Tier 3: Electronic Vaulting

If you’ve pinpointed a small amount of data that’s especially critical to your company’s function, you can add an electronic vaulting option to your disaster recovery support. 

With this option, an electronic channel allows you to automatically copy essential data to a remote server (the vault). 

While this allows for almost instantaneous recovery, there’s not much bandwidth available for a channel, so you’ll have to choose only the most critical data for this function.

Tier 4: Point-in-time Recovery

Tier 4 offers more technologically advanced disaster recovery. 

With point-in-time recovery, you’ll make a copy of all your data at a specific moment (often the end of the day). 

This data is stored on a hard drive or similar medium, and you’ll generally have copies stored at a secondary site and your primary site. It’s also possible to use cloud storage technology with this tier.

Tier 5: Transaction Integrity

Also known as a two-site commit, Tier 5 offers electronic backups for a large amount of data, such as transaction information. 

This type of disaster recovery constantly sends electronic data to backup sites, keeping large amounts of data safe and up-to-date. 

This tier requires a good deal of bandwidth to maintain and is easily integrated with cloud technology.

Tier 6: Almost Zero Data Loss

If your RPO is extremely low, you’ll want to use a disaster recovery solution on Tier 6 or 7. 

With Almost Zero Data Loss, you can’t afford to lose data, period. Cloud storage is usually the best way to minimize and mitigate data loss, allowing almost instantaneous data recovery.

Tier 7: Recovery Automation

Tier 7 uses advanced systems to monitor conditions by combining cloud technology with artificial intelligence. 

If the system detects an issue, it will automatically recover the relevant data without human interference. This tier allows for the fastest possible recovery time but requires very advanced technology.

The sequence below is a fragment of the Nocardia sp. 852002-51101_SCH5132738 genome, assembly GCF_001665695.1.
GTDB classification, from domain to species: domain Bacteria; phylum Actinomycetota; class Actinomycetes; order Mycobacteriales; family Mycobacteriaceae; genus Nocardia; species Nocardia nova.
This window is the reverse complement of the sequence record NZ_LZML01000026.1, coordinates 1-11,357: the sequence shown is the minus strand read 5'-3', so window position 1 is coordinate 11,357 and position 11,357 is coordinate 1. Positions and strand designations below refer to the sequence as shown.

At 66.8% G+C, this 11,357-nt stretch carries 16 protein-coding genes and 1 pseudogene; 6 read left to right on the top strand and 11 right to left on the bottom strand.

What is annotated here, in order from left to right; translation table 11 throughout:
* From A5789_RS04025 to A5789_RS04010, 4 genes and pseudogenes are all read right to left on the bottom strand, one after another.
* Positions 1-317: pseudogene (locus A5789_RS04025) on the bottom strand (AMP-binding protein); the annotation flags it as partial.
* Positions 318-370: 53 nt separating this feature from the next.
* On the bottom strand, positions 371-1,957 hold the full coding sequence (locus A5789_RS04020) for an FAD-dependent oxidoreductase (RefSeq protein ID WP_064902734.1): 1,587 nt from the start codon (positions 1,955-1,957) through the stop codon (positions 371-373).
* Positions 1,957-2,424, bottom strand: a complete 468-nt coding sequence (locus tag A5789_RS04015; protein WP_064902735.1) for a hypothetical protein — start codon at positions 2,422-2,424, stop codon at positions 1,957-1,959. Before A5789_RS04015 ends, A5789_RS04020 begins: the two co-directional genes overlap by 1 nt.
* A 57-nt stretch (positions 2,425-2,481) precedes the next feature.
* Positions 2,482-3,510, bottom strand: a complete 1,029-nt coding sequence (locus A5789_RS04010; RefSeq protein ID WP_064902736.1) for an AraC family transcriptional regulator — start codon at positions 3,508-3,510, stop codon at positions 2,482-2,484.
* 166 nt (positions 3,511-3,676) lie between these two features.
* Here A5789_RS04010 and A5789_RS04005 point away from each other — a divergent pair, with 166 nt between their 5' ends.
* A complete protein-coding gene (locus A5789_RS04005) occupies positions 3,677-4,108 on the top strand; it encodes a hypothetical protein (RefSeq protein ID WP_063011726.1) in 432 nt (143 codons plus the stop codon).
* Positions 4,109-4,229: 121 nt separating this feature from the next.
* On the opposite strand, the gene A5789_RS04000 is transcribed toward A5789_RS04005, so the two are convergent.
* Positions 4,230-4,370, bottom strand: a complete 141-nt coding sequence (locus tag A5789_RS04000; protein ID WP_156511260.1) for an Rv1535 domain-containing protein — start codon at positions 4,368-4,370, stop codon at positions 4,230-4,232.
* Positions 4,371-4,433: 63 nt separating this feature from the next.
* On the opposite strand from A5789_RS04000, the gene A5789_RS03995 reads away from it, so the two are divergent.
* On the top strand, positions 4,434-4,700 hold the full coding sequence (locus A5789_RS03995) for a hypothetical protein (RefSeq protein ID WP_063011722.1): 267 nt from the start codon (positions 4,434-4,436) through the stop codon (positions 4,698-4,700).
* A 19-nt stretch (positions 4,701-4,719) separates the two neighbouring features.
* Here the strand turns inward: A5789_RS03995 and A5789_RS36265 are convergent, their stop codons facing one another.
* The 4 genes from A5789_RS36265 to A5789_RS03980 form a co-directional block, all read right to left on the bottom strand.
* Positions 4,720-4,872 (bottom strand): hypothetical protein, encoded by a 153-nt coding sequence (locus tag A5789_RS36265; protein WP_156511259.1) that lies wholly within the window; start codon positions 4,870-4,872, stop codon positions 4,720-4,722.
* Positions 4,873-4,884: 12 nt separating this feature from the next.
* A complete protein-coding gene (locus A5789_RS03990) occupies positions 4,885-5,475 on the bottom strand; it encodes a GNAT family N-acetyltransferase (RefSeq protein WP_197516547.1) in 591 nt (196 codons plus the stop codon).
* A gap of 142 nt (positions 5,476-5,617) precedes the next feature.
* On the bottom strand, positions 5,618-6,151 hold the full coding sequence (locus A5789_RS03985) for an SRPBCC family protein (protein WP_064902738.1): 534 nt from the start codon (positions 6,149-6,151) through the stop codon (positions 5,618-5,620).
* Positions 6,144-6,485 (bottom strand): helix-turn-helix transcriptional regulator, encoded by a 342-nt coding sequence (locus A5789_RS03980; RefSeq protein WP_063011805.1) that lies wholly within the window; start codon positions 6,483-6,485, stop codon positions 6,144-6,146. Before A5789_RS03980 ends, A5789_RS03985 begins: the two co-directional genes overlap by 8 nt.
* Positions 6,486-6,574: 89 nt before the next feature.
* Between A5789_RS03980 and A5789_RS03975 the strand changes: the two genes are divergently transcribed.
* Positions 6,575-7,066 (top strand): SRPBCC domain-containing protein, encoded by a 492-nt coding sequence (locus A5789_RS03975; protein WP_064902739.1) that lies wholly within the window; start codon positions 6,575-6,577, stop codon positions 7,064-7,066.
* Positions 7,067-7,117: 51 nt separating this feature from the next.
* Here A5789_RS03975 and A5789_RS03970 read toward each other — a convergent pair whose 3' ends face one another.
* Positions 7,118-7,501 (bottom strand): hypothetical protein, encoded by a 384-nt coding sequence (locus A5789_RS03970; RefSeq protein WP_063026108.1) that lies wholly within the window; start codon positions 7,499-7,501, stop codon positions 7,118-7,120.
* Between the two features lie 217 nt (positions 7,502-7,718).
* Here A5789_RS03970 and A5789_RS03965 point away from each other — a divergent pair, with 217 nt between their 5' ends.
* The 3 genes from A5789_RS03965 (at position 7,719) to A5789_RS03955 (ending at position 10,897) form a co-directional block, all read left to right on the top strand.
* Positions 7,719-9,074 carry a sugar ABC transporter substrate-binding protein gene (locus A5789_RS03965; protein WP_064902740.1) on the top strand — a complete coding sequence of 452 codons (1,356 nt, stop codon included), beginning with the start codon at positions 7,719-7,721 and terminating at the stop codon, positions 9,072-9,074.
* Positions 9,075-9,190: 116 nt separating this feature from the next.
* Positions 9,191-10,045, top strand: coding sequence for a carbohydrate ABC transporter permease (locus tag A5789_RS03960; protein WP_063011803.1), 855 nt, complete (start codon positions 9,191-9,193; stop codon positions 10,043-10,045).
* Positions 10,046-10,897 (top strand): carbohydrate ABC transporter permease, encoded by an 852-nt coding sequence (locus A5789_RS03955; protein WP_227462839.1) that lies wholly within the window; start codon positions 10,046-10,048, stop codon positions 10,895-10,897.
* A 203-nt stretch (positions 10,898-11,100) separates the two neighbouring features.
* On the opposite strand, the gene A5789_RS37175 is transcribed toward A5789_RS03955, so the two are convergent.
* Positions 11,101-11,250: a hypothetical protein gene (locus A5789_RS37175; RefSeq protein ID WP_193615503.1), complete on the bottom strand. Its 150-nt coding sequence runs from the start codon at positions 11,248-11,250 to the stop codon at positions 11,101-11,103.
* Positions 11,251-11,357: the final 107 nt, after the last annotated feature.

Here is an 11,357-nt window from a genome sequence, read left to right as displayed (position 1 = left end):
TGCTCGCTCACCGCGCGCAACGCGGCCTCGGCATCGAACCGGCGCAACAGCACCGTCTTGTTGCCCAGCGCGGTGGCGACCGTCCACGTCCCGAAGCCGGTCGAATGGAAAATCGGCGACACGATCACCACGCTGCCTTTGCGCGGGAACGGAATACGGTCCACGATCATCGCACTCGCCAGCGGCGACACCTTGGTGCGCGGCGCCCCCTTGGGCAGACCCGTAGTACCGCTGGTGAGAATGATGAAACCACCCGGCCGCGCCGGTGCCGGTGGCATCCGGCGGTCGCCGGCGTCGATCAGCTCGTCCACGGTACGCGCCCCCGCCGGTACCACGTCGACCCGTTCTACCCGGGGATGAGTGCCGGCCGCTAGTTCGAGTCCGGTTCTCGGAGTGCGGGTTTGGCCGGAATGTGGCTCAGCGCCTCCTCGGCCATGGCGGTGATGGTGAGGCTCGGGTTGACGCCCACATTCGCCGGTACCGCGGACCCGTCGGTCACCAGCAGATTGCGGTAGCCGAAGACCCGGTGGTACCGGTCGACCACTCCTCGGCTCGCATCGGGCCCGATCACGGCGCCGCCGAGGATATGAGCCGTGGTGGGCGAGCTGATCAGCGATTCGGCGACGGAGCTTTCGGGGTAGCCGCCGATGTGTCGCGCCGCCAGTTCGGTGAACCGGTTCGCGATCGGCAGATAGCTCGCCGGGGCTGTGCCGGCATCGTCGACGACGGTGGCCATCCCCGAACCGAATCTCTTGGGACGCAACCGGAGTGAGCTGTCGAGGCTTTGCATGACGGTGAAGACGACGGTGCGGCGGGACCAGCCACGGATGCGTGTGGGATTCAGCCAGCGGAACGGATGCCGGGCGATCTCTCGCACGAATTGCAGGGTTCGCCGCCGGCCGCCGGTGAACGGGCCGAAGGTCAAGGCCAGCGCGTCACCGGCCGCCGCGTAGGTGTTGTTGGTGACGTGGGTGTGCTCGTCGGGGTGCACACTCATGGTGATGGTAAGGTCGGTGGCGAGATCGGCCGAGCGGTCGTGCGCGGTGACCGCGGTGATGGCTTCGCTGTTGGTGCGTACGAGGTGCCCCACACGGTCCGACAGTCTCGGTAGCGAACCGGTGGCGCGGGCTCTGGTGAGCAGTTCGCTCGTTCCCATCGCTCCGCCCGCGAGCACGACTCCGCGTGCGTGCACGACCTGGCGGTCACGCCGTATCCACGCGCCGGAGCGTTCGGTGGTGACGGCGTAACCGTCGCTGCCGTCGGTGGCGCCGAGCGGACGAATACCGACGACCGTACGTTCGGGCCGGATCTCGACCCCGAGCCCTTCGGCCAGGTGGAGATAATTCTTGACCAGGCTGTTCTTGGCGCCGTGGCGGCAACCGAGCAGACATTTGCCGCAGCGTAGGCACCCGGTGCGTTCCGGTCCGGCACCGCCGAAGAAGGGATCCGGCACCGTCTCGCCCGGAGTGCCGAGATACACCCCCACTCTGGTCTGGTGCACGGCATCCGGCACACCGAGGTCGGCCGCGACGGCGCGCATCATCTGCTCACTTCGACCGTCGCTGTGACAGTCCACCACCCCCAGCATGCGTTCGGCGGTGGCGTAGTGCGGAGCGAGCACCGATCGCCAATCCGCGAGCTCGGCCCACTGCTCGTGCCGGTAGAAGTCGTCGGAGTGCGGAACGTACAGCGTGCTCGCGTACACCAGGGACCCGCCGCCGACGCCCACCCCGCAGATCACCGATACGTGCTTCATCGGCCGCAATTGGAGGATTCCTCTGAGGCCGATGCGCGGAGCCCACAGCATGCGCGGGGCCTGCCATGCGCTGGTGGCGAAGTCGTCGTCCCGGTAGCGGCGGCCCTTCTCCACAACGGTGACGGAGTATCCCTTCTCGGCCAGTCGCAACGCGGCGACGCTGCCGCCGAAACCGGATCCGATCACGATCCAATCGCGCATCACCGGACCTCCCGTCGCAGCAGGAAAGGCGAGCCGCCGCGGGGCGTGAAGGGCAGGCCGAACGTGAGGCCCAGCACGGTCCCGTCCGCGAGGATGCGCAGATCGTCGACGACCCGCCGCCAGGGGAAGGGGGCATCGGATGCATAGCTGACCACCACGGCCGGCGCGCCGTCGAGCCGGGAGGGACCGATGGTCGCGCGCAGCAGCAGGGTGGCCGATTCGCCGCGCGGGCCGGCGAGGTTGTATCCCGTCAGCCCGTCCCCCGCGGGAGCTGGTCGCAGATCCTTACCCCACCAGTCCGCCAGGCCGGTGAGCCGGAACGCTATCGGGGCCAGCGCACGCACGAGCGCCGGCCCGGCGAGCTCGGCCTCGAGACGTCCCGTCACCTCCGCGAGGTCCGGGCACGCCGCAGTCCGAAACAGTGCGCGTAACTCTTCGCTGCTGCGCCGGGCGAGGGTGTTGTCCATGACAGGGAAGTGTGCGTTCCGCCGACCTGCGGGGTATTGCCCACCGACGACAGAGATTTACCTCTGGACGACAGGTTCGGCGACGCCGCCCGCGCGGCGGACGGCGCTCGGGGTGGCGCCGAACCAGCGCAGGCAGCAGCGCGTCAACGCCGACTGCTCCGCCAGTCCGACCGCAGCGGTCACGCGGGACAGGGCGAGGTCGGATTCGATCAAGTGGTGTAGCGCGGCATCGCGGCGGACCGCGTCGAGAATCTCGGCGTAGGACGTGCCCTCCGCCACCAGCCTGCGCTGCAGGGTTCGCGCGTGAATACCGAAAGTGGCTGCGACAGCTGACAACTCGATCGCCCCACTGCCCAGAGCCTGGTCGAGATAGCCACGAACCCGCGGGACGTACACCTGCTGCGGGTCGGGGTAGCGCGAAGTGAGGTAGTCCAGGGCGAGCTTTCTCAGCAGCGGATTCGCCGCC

Which tier of disaster recovery should you choose for your business? Ultimately, it comes down to your RPO and RTO. 

If you rely heavily on technology for your business and collect or create data frequently, you’ll probably want to choose a higher tier for maximum recovery. 

In contrast, if your business is still mainly located in the physical realm, with data as a secondary consideration, an option in the lower tiers might work just fine. 

If you can’t decide which tier is your best option, don’t hesitate to reach out to one of our skilled professionals at Expedient Technology Solutions—we can walk you through your options and help you decide how to proceed with our systems.

If you’re looking to create a disaster recovery plan at any of the seven tiers, we’re here to help. 

At Expedient Technology Solutions, our systems are fully adjustable to meet your specific RPO and RTO. 

We offer file duplication for maximum data recovery, geographically diverse architecture, and encryption protection. 

Schedule an appointment today to learn more about how our services can keep your data secure!